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Development leaders discuss city’s future

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The Mecklenburg Times assembled a panel of development leaders to discuss Charlotte’s future at a Wednesday breakfast. They were, from left, Debra Campbell, Charlotte’s assistant city manager, not visible; Rhett Crocker, president of LandDesign; Ned Curran, president and CEO of Bissell; John Komisin, president and COO of Little; and Mark Vitner, managing director and senior economist at Wells Fargo Securities. Photo by Roberta Fuchs

Some 150 people from the Charlotte-area business community attended The Mecklenburg Times’ “Future Charlotte – Building a Vision” inaugural breakfast forum at Byron’s South End on Wednesday morning.

The event, sponsored by CREW Charlotte, featured a panel of community leaders discussing their thoughts on the city’s present and future. In addition, local architects were honored for their submissions of a modern “Charlotte-style” house that resulted from a design challenge by the newspaper and the American Institute of Architects’ Charlotte chapter.

Panelists were Debra Campbell, Charlotte assistant city manager; Rhett Crocker, president of LandDesign; Ned Curran, president and CEO of Bissel and board chairman of the N.C. Department of Transportation; John Komisin, president and chief operating officer of Little architecture company; and Mark Vitner, managing director and senior economist at Wells Fargo Securities. Sharon Roberts, editor of The Mecklenburg Times, moderated the discussion.

Panelists were asked what they thought Charlotte had done correctly in light of the city’s anticipated high-growth rate. Crocker cited the city’s infrastructure, including the transit corridor and Little Sugar Creek Greenway. He said the current funding of eco-friendly projects didn’t exist 10 to 15 years ago. “People are investing in a lifestyle that is walkable and urban,” he said.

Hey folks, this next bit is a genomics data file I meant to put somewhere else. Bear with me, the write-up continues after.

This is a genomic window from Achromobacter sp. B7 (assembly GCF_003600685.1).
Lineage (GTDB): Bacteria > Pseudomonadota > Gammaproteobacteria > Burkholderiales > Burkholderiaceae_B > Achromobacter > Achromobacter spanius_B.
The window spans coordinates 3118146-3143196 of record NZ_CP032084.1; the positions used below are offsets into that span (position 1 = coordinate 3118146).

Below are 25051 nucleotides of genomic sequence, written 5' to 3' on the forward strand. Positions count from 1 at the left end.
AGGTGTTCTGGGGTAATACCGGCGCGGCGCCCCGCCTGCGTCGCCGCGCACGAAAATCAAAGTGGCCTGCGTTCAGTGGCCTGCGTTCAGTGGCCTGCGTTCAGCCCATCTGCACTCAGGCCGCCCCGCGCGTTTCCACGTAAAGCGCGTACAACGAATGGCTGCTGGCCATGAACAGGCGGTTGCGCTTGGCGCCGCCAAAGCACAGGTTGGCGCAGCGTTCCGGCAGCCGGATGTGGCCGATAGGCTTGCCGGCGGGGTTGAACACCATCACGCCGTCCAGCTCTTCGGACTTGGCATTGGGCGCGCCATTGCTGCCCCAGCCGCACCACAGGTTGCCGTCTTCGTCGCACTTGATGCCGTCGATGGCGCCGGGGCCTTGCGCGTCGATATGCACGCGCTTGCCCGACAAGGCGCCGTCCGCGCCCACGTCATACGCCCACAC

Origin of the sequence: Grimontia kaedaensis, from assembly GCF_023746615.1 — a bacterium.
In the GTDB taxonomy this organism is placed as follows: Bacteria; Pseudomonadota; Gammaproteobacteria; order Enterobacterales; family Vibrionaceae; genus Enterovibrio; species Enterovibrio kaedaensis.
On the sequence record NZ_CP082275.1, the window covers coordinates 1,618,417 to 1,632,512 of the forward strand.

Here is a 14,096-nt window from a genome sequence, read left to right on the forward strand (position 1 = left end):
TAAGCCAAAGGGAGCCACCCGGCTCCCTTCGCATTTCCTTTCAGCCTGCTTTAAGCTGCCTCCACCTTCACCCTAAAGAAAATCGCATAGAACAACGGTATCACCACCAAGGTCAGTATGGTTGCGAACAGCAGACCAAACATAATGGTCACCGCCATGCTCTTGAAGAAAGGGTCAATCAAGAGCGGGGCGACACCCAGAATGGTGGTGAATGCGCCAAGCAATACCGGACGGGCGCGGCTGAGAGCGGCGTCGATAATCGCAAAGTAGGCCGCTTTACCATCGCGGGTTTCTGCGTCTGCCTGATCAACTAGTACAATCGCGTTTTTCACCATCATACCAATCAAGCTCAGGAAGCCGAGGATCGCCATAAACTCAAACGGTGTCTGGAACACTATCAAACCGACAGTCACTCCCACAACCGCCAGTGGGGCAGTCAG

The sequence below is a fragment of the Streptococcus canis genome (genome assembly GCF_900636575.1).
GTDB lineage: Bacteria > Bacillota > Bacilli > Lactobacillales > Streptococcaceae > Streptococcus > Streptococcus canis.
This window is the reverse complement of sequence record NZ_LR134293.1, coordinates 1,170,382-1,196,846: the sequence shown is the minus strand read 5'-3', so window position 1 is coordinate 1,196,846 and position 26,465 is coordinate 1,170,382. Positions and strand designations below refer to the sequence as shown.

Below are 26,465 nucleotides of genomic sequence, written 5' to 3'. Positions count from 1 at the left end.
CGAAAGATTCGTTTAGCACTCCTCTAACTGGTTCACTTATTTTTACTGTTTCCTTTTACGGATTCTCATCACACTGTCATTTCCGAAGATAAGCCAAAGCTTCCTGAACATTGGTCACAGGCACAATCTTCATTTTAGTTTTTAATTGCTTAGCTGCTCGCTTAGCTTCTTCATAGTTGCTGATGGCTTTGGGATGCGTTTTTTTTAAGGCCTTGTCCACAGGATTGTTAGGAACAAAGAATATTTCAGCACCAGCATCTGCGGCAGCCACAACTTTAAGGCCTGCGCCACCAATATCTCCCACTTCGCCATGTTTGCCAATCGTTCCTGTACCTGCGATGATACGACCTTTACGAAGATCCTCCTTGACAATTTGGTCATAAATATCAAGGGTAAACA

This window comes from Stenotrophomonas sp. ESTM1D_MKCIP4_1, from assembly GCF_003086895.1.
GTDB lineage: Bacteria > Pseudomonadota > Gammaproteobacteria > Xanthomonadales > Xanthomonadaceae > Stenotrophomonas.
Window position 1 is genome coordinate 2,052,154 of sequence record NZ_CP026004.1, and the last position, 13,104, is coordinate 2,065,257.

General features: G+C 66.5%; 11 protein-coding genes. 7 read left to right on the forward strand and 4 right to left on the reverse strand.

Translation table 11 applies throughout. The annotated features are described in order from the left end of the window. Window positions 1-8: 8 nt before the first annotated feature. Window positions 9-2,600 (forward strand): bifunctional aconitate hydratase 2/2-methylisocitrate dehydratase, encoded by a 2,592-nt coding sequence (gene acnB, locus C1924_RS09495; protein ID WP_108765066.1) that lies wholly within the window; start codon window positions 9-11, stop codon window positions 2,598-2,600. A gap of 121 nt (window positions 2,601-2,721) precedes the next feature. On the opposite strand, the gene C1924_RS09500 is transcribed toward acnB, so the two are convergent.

Campbell said the premium that Charlotte places on long-term planning has greatly helped.

“lt is the collective vision that we are implementing,” she said, citing the city’s efforts to create livable, safe and viable choices.

Vitner spoke about the development of the Charlotte Douglas International Airport. “Charlotte is the only hub that has succeeded outside of Atlanta,” he said. He said another thing done correctly in Charlotte is that affordable housing is not centered in one spot and the city never gave up on the downtown area.

Curran added that companies can choose to invest in either urban or suburban parts of town, a big plus.

When asked what challenges the city faces, Curran answered that the community might have to look at another tax to fund transportation. He said the Charlotte population is slated to grow by one-third over the next 25 years, and “we’re going to have to deal with our transportation infrastructure.”

Campbell said that encouraging responsible development was a priority. She mentioned amenities that include sidewalks, trails, open space and affordable housing.